Oil, gas and defense data has been boosted from computers in Norway, in what the country fears is its largest-ever data espionage case.
Details are still slim, but according to AP, phishing e-mails were sent with viruses designed to “sweep entire hard drives for data”.
Norway’s National Security Authority, NSM, which coordinates the country’s CERT activities, says attackers have sent industrial secrets from the targeted companies out of the country.
It’s not the first time Norway has suffered serious breaches of security. In March, shortly after its F-16s were involved in air strikes on Libya, a data-stealing trojan was e-mailed to military employees.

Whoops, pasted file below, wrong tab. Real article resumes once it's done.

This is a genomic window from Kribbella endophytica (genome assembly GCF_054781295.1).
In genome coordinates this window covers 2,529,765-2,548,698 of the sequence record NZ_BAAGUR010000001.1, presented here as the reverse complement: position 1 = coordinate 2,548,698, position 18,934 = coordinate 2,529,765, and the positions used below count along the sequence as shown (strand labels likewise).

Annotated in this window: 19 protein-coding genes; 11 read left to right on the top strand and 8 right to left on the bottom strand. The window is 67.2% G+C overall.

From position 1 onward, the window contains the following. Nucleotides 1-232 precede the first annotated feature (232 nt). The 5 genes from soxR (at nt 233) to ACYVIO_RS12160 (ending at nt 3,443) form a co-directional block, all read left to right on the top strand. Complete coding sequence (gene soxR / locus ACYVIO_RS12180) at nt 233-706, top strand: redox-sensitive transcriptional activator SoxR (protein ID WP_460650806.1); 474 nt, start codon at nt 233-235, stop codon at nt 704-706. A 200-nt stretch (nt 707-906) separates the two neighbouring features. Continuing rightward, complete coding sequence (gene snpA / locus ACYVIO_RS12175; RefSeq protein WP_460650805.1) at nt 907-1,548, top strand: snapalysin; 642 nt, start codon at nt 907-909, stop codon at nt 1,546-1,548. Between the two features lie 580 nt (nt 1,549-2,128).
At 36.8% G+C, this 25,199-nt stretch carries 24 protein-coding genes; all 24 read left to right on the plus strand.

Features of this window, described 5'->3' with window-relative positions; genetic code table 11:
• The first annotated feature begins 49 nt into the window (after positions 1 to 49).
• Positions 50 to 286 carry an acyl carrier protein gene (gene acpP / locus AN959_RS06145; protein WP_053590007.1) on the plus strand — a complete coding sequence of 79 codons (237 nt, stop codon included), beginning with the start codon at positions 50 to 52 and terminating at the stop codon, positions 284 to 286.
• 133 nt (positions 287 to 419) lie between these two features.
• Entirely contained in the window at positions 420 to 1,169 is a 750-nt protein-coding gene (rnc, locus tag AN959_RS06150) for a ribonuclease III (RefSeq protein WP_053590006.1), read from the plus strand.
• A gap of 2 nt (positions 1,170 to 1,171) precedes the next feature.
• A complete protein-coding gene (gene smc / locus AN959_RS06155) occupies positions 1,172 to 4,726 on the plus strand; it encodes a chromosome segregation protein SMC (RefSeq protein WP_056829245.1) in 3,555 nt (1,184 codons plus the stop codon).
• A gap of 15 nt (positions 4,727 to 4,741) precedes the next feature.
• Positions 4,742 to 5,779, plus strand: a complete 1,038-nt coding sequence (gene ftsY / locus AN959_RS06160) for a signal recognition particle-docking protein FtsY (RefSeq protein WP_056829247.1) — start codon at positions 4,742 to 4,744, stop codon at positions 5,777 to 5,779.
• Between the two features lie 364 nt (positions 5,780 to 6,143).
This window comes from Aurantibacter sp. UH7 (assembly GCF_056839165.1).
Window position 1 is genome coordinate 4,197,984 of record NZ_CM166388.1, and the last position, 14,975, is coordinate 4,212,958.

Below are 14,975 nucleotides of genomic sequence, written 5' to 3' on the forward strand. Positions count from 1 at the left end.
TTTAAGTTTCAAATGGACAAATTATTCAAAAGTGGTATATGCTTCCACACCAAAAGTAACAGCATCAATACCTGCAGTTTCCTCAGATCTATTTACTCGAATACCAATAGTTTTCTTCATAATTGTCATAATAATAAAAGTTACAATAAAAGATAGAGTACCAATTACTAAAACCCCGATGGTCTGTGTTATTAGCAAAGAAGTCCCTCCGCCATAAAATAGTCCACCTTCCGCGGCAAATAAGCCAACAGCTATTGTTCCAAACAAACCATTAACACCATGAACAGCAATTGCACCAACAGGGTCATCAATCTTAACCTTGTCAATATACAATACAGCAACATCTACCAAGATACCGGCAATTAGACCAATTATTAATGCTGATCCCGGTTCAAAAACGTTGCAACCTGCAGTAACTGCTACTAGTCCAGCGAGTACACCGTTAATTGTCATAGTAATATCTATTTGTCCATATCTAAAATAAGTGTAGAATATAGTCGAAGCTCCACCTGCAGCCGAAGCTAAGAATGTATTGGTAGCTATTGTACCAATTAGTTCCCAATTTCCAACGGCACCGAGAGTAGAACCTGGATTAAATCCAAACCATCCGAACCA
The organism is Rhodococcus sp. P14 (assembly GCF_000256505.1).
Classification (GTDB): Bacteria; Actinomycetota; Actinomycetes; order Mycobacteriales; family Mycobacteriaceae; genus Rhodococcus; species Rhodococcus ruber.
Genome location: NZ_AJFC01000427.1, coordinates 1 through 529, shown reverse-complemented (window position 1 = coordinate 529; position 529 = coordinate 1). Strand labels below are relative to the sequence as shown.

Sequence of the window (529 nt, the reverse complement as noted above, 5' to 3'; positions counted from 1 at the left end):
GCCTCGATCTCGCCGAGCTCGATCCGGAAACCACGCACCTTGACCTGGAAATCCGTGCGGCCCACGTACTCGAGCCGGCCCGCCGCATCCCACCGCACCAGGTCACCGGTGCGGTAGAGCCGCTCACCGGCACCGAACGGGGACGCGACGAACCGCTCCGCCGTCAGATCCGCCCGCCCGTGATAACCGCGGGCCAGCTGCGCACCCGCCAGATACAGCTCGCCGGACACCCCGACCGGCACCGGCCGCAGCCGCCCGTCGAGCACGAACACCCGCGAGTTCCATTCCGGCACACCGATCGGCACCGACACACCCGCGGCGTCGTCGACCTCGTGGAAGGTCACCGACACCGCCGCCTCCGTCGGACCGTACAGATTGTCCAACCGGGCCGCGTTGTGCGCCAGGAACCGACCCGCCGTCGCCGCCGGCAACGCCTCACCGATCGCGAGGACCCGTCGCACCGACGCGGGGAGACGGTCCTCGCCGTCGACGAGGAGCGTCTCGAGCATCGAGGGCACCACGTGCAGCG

NSM spokesperson Kjetil Berg Veire told the Associated Press that more than one person appeared to have been involved in the attack. The NSM is also quoted in an AP running in The Australian as saying that “attacks often occurred when companies were negotiating large contracts”.
Norway has experienced repeated attacks this year, with the NSM identifying at least ten similar attacks targeting the same industries, and the number could be higher, since some victims may not be aware their systems have been compromised.
The Washington Post notes that the Nobel Institute has also been a target, after it gave Chinese activist Liu Xiabo the 2010 Nobel Peace Prize. ®